Mary M. Mitchell delivers one consistent message: Social, presentation and communications skills are important elements of personal and professional success.
Ms. Mitchell has written 9 acclaimed books, which have been translated into 11 languages. Her print newspaper work includes a nationally syndicated column, “Ms. Demeanor” and the “Nice Matters” column for The Seattle Times. Online, she writes “Modern Etiquette” for Reuters.
Ms. Mitchell is an on-camera and live-radio personality. She was co-host of “Nice Matters”, a weekly commentary on manners broadcast by the Comcast network, as well as three, hour-long programs about business and social etiquette for major PBS affiliates. She has appeared numerous times on major-network morning shows. Ms. Mitchell also brings her message to the public as a speaker and keynoter.
Ms. Mitchell has lived and worked on four continents. She became a certified Zumba and Aquafit instructor after age 50.
Since 1989, The Mitchell Organization has worked with hundreds of clients to develop targeted communications skills, customer-service and employee-performance programs, and etiquette-based professional training for individuals.
In collaboration with select professionals, Ms. Mitchell has developed customized programs to improve internal and external human relations for a variety of organizations in business, government and academia (click on client list). Her clients have developed greater presence and honed their interpersonal skills, which results in increased productivity and contributes to better bottom-line results for the organizations they work for.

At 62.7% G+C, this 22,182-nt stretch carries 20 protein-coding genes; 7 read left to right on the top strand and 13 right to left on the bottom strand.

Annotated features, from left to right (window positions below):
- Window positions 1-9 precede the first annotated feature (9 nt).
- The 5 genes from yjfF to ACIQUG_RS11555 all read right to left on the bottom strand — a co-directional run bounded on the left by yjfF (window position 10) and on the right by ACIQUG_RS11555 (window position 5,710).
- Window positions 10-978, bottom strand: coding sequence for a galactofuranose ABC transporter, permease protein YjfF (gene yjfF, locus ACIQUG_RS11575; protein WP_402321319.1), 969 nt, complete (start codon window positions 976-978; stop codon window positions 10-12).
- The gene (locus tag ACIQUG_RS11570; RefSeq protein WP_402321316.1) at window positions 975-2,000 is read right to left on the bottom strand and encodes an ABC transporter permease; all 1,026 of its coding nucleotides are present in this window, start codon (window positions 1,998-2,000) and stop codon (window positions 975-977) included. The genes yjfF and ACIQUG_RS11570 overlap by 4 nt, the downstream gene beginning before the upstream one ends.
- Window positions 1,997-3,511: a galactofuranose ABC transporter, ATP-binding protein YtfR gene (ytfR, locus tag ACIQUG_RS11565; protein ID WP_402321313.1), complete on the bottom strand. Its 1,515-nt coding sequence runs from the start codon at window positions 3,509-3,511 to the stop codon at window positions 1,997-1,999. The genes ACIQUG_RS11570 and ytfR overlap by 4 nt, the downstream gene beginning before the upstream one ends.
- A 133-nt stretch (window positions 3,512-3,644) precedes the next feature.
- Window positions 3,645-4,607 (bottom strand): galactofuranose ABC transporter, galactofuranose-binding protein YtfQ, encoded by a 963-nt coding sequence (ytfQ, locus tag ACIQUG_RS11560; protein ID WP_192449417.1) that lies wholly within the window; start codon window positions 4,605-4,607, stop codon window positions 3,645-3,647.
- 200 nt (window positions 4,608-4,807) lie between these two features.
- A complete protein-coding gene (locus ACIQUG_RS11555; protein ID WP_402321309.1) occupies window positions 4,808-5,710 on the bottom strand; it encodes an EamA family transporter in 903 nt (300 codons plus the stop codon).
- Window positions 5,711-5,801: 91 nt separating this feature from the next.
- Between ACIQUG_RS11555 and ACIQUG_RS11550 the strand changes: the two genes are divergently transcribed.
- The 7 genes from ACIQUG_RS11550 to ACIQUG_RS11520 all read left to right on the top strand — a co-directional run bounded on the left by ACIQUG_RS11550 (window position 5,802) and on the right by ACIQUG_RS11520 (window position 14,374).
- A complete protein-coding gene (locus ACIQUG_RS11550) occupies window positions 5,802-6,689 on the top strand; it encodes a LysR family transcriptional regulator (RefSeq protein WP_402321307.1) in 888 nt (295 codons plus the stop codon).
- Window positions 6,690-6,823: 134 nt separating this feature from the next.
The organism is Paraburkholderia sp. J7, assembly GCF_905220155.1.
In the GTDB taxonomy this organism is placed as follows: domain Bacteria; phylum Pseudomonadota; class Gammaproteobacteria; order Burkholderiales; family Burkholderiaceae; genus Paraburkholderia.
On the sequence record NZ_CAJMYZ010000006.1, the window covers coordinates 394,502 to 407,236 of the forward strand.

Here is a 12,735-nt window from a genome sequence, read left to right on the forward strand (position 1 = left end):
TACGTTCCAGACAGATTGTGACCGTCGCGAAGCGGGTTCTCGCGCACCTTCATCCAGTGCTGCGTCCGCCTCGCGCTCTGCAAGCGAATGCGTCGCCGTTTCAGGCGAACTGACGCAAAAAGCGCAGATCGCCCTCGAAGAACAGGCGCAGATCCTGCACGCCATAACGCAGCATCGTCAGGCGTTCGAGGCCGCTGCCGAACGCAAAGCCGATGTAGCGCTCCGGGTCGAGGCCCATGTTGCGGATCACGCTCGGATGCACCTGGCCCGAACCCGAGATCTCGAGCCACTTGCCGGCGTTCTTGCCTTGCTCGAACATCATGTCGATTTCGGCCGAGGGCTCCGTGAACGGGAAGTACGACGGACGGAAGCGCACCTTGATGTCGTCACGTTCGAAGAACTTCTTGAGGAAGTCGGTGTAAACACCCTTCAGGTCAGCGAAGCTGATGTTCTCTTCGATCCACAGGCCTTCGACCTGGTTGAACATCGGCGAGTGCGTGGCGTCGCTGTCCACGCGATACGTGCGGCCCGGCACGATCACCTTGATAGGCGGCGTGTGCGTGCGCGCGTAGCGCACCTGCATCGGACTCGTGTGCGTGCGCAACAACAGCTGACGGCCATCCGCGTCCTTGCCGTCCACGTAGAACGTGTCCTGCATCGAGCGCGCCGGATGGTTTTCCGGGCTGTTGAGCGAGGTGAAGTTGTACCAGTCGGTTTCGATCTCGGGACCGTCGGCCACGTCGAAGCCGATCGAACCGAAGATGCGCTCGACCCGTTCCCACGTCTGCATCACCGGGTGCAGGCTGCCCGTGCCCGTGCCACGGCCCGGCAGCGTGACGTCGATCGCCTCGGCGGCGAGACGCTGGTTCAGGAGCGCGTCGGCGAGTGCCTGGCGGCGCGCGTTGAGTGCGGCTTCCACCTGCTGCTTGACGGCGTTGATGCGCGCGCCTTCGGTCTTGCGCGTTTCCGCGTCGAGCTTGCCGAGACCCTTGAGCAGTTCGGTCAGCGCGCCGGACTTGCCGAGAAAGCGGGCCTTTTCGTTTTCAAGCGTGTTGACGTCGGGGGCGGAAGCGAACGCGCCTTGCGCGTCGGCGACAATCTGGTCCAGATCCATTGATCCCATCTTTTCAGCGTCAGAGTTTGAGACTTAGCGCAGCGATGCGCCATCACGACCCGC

Ms. Mitchell’s work in customer and client service has met with particular acclaim from multinational organizations in the fields of medicine, academia, science and in business.
Whether the issue is multicultural etiquette, corporate and professional presentations, entertaining, public speaking, customer service, or work-life balance, Ms. Mitchell garners rave reviews for her no-nonsense, highly personal approach to navigating the realities of the twenty-first-century workplace.